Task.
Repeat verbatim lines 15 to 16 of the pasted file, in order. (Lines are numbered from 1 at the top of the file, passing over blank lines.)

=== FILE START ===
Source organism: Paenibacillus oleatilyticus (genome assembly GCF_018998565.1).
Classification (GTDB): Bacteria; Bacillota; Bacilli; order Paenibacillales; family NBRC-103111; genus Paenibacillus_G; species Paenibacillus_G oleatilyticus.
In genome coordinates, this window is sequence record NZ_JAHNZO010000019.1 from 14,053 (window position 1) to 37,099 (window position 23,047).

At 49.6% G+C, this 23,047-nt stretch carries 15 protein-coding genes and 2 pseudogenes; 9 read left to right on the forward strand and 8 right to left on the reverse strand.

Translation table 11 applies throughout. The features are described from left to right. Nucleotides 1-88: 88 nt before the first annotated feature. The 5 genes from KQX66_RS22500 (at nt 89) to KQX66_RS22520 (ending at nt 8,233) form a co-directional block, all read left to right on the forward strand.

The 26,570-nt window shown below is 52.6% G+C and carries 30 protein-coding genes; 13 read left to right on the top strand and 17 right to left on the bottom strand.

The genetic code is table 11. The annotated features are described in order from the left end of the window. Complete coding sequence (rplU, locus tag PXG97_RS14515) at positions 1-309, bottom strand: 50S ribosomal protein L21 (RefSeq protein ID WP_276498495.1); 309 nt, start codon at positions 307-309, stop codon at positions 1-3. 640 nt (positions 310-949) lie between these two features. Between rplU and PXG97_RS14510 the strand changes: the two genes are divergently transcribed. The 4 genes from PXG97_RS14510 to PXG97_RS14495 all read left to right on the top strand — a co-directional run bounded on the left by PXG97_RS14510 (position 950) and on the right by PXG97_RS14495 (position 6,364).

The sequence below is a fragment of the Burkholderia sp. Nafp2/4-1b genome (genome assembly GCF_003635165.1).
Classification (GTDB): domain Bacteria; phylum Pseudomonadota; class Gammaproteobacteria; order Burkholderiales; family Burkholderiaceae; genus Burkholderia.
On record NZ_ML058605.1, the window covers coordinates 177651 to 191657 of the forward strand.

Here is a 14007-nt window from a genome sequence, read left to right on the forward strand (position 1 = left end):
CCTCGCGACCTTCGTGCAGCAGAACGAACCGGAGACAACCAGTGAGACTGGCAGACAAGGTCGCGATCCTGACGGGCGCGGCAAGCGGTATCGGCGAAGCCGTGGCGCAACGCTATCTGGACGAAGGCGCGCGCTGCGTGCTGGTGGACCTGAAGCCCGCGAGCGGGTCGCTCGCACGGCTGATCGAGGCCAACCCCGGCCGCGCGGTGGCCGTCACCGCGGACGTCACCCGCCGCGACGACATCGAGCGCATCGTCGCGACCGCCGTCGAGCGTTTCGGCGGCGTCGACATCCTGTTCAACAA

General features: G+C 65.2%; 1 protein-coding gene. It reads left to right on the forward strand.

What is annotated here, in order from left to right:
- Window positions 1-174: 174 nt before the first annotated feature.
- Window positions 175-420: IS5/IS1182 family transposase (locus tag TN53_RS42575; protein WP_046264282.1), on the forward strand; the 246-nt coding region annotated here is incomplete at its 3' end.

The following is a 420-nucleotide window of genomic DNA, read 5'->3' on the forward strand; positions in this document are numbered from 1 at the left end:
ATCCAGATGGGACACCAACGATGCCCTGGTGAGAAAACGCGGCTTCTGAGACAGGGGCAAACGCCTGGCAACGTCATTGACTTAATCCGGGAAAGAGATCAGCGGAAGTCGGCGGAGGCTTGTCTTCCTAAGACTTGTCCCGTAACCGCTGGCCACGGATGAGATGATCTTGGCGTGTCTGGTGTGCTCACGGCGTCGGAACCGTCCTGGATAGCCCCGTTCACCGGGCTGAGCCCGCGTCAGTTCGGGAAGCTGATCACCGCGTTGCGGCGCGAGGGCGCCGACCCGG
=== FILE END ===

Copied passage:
- Window positions 1-174: 174 nt before the first annotated feature.
- Window positions 175-420: IS5/IS1182 family transposase (locus tag TN53_RS42575; protein WP_046264282.1), on the forward strand; the 246-nt coding region annotated here is incomplete at its 3' end.